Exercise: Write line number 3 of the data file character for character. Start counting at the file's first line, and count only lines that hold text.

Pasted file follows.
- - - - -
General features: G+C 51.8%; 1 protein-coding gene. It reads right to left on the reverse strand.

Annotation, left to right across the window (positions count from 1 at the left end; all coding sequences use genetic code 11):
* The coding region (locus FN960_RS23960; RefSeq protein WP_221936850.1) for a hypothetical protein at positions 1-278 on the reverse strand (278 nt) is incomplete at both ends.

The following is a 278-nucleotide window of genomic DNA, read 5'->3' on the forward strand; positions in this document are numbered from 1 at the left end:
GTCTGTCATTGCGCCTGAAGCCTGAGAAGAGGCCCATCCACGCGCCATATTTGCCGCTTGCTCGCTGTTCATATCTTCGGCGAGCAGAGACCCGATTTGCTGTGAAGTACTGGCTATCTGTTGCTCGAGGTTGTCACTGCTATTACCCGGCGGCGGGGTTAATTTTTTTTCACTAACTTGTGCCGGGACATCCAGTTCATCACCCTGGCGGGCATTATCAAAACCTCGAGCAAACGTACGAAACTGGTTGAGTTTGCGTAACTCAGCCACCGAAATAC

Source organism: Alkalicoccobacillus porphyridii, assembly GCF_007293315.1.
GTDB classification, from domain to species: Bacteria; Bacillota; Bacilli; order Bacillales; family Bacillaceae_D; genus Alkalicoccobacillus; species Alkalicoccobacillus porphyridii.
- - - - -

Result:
* The coding region (locus FN960_RS23960; RefSeq protein WP_221936850.1) for a hypothetical protein at positions 1-278 on the reverse strand (278 nt) is incomplete at both ends.